A federal judge on Oct. 10 called a halt to plans by the Department of Homeland Security’s (DHS) to implement new rules on how employers should respond to “no-match” letters that flag discrepancies between employee names and the Social Security numbers they provide to employers.
U.S. District Judge Charles R. Breyer’s preliminary injunction means that the government will either has to go back to square one and rewrite the rules or fight the court decision.
The ruling came after the ACLU, U.S. Chamber of Commerce, AFL-CIO and several other labor organizations filed suit to block the rules, which would have provided what DHS called a “safe harbor” for employers.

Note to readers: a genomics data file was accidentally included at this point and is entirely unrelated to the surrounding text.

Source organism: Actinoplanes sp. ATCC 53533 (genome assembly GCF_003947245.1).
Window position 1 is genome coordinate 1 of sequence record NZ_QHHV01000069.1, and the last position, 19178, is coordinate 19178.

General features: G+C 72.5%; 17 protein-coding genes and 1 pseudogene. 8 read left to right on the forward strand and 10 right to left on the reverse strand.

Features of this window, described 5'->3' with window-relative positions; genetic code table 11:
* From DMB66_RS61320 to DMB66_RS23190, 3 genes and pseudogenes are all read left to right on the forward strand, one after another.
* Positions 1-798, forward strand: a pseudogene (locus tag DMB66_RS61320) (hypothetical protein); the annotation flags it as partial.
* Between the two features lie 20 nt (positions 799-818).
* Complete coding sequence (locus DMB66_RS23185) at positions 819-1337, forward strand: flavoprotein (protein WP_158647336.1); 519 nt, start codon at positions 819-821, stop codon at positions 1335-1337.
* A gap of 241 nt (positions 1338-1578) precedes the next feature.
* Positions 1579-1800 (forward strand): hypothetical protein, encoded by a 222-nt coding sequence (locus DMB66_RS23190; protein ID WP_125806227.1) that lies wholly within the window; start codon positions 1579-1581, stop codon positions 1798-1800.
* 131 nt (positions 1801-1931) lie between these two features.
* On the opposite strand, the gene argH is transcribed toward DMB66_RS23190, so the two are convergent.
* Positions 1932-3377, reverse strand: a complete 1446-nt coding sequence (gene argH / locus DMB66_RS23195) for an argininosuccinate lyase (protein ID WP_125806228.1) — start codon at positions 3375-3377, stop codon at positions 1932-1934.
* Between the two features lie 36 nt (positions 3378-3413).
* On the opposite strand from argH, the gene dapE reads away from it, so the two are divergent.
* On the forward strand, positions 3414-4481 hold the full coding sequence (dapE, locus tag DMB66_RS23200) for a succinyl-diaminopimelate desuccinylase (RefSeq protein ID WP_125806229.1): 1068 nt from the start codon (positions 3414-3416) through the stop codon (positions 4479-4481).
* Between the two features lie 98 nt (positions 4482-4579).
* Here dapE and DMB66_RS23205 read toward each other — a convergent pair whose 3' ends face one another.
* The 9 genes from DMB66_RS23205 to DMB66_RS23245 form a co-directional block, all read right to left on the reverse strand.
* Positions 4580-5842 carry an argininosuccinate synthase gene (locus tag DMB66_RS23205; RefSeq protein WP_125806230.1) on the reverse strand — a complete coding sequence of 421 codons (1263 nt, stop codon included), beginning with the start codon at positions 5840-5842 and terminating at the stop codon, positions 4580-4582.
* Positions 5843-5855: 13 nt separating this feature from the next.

The rules spelled out precise timetables for when and how employers should respond when they receive no-match letters. They gave employers and employees 90 days to resolve Social Security number mismatches. If discrepancies remained after 90 days, employers would e...(register to read more)
- How to Fire an Employee the Legal Way: 6 Termination Guidelines
- How far can we go to discipline employees for criticizing us online?
- Tap into often-overlooked help from the feds
- Flex your strategic muscle to avoid being 'outsourced'
- Double-Check discharge rationale if employee participated in FLSA action